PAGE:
– Bernd Noske: drums, percussion, vocals
– Peter Föller: bass, vocals
– Zeus B. Held: keyboards, vocals
– Bruno Frenzel: guitars, vocals
Warm Dust was one of those obscure progressive rock bands that slipped through the cracks, but released three albums. This was an early band featuring Paul Carrack before he earned his fame with Ace (“How Long”), Sqeeze (“Tempted”), and of course Mike & the Mechanics, not to mention the solo albums he did in the ’80s. Now I understand the name Paul Carrack might make many of you run like hell, but what he’s done in Warm Dust is nothing like those groups I mentioned.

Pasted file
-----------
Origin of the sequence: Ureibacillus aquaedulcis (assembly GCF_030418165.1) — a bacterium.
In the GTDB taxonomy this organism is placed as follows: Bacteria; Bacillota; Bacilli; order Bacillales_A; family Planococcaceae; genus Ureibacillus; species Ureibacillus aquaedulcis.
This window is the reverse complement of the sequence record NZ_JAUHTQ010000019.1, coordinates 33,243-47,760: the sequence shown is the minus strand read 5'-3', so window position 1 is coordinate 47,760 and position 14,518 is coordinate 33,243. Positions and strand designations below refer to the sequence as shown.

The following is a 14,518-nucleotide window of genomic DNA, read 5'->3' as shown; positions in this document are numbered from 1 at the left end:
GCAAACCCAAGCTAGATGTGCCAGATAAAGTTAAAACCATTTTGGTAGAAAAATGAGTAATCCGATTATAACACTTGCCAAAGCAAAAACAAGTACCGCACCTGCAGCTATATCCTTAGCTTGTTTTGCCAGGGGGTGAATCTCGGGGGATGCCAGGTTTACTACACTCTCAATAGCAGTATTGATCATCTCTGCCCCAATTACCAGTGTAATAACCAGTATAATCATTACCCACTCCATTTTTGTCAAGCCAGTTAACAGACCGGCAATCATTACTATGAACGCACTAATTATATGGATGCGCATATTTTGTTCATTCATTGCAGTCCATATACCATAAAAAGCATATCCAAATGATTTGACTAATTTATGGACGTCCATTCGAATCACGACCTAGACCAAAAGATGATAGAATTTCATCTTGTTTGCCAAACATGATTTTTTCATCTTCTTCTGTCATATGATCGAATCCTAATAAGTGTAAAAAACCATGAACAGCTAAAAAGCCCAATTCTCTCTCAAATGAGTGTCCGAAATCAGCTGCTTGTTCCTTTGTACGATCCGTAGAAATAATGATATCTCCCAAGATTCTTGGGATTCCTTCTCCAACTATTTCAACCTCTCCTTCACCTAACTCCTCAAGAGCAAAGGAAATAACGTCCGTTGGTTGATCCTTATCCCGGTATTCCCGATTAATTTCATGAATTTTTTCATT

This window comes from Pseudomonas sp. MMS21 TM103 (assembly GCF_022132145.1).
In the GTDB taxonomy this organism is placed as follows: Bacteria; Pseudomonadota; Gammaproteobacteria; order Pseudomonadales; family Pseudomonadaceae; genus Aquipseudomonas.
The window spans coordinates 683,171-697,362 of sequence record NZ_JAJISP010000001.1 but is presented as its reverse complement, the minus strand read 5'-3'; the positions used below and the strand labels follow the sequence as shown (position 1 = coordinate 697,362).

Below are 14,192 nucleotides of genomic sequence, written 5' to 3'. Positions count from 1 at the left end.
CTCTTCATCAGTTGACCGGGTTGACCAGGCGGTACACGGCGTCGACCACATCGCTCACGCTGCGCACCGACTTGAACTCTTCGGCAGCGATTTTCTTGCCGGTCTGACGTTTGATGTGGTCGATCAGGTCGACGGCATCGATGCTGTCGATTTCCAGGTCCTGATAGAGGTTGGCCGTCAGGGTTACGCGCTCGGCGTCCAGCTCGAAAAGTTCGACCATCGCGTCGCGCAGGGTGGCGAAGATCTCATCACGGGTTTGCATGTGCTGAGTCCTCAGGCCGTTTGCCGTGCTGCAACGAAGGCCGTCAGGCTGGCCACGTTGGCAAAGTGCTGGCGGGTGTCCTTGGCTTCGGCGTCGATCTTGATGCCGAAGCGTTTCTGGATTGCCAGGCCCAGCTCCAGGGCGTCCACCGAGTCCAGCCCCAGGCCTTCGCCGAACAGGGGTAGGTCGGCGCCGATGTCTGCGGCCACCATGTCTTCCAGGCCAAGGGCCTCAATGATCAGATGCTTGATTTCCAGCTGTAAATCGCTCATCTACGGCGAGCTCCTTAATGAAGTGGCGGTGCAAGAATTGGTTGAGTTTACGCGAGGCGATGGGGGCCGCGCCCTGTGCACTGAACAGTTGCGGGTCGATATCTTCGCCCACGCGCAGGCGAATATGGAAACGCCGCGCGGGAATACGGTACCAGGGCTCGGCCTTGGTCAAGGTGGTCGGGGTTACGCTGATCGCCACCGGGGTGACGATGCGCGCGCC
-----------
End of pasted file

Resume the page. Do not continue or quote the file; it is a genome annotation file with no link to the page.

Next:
In 1970, they released their debut album And It Came to Pass, and like Chicago when they were still Chicago Transit Authority or the Mothers of Invention’s Freak Out, is one of the rare examples of a double album debut. Aside from Paul Carrack, the group also featured vocalist/guitarist Dransfield “Les” Walker, John Surgey on wind instruments (flute, sax, oboe, clarinet), Alan Salomen on additional wind instruments, Terry “Tex” Comer on bass and guitars, and Dave Pepper on drums and percussion. Frequently this band was described as Chicago meets Caravan, but they really weren’t a brass rock band like Chicago, Blood, Sweat & Tears, and such British counterparts as The Greatest Show on Earth or IF, but musically they could also bring to mind such groups. For one thing, Warm Dust wasn’t really a horn rock band, but sax and flute, on top of Paul Carrack’s Hammond organ was what made up this band’s sound. If anything, they remind me a bit of Web/Samurai (Dave Lawson’s bands prior to Greenslade that had a sound dominated by wind instruments).